The chairperson of the Malawi Electoral Commission (MEC), Jane Ansah, has resigned just a month before the country conducts fresh elections. Her decision comes after months of protests organized by rights campaigners who accused her of mismanaging last year’s elections.
Announcing her resignation on state television Thursday night, Ansah said her decision is not because of the pressure from protesters but in respect of the rule of law. Political analysts say her decision was long overdue.
Ansah’s resignation comes a few weeks after Malawi’s Supreme Court of Appeal upheld a Constitutional Court ruling that nullified last year’s elections in which President Peter Mutharika won a second term.
In its May 8 ruling, the Supreme Court found Ansah and her commissioners incompetent, citing massive irregularities including the use of correctional fluid.
However, Ansah said her resignation is not an admission of wrongdoing.
“In fact, I don’t regret. I did the best. I have worked very well, truthfully with clean hands and that’s it. I live full of confidence,” Ansah said.
Since June of last year, Ansah has been the target of protests calling for her resignation over her handling of last year's disputed election.
However, Ansah, a judge at the High Court, said she did not bow to protesters’ demand, to avoid setting a bad precedent.
“In [the] future, if a judge is writing a judgment and you sit and there is uproar because of that judgment, and they demand that judge should resign. Should the judge resign? And not be heard? I believe democracy must be preserved in this country at any cost and that is why I did not resign,” Ansah said.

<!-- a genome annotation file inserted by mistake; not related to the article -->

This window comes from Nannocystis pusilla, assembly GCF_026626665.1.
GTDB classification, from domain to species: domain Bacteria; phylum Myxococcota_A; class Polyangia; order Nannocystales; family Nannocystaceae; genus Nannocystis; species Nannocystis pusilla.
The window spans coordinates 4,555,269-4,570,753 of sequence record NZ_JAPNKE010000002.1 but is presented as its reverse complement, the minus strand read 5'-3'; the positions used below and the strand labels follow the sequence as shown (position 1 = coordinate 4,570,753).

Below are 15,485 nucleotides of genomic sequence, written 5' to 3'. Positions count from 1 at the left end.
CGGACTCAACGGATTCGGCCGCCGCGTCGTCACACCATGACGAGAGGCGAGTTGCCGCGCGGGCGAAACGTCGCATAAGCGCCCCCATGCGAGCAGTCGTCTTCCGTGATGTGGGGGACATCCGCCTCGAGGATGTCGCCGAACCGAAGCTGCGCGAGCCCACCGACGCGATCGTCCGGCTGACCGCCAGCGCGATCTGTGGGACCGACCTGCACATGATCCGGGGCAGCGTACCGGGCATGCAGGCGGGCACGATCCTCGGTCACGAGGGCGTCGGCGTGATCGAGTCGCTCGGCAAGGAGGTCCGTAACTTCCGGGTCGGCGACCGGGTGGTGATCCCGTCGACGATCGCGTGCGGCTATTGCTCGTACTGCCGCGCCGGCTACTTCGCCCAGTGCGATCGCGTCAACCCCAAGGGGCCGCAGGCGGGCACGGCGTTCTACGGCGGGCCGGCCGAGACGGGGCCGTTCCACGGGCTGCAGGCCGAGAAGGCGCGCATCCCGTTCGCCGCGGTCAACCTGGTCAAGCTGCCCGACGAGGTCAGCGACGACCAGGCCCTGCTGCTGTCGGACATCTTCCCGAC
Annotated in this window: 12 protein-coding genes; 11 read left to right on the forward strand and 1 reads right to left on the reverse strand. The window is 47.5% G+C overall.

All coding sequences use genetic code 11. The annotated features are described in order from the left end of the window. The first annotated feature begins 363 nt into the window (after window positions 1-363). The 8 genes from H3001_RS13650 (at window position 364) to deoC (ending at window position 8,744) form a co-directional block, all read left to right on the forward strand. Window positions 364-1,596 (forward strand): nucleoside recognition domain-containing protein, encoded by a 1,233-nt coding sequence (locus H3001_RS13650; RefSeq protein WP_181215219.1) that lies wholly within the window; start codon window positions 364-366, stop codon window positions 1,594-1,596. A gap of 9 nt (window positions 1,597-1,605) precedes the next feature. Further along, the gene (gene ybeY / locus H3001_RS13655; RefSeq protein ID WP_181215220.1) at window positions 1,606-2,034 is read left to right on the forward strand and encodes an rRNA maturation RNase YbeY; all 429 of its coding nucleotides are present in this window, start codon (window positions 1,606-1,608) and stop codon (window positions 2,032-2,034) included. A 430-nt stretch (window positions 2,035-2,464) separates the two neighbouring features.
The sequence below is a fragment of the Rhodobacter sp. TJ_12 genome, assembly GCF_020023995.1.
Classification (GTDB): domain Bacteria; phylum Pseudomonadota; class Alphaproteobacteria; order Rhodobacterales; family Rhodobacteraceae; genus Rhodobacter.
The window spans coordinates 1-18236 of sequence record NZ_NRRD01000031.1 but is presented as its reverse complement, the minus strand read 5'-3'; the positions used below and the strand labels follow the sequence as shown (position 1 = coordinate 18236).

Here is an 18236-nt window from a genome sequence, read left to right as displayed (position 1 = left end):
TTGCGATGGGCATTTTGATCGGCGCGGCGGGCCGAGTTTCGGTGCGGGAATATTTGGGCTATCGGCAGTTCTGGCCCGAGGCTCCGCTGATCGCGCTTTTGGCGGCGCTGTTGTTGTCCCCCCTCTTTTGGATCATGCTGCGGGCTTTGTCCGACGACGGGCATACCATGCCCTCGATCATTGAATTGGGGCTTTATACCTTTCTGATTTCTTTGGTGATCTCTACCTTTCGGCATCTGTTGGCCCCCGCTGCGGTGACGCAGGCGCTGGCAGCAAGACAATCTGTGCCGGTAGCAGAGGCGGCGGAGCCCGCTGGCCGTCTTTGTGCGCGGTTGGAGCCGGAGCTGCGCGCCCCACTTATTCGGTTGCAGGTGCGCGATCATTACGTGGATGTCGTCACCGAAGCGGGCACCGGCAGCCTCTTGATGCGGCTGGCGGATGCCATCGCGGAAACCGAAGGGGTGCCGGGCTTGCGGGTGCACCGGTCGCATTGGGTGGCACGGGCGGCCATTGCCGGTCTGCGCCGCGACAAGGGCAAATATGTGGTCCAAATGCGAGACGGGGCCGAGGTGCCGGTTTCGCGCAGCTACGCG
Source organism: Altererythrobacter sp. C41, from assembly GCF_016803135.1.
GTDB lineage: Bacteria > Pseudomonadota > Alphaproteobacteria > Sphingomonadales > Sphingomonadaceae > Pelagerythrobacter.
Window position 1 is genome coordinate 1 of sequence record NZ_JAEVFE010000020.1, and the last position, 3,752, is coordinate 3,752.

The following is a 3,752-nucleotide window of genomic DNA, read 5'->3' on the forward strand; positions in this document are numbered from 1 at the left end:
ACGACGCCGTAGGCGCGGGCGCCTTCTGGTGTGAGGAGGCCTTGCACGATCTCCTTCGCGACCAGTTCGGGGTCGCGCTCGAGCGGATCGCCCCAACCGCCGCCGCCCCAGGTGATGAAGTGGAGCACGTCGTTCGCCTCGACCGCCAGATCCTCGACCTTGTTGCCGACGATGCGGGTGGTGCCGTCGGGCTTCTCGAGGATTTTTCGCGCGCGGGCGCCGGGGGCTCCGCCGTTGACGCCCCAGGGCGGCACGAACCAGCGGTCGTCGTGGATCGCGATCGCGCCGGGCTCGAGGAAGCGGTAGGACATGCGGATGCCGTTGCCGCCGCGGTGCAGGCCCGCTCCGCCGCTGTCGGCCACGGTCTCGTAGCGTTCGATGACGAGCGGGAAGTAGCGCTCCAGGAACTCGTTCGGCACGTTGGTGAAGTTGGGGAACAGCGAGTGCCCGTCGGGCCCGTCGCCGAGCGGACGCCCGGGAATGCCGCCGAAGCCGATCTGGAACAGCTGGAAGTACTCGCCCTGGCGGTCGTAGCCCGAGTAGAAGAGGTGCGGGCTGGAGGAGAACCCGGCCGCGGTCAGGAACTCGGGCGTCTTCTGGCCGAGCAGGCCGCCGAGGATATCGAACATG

Political analyst Vincent Kondowe welcomed Ansah’s decision, but said she could have resigned soon after the Constitutional court’s judgment and not waited for the Supreme Court’s decision.
“In the first place, the whole decision of the Electoral Commission, appealing, was in itself very ill conceived. They are a referee between political parties, so she was appealing on behalf of who?” Kondowe said.
Malawi is expected to conduct fresh elections on June 23 following the court order in February for a new poll within 150 days.
However, the election will now come nearly three weeks after the mandates of the rest of the election commissioners expire, June 5.
This means that Malawi’s President Mutharika should appoint another electoral commission to handle preparations for the fresh polls.
Government spokesperson Mark Botoman told VOA that Mutharika is yet to decide on the way forward.
“Let us wait and see on what the president is going to do. Obviously, we cannot preempt the decision whatever the president is going to make. But what is obvious is that we need commissioners to take care of the events around preparations for next elections, so let us wait and see,” Botoman said.
Meanwhile, the Human Rights Defenders Coalition which has been organizing demonstrations against Ansah says they are happy with her resignation and that they will continue pushing for the resignation of remaining commissioners.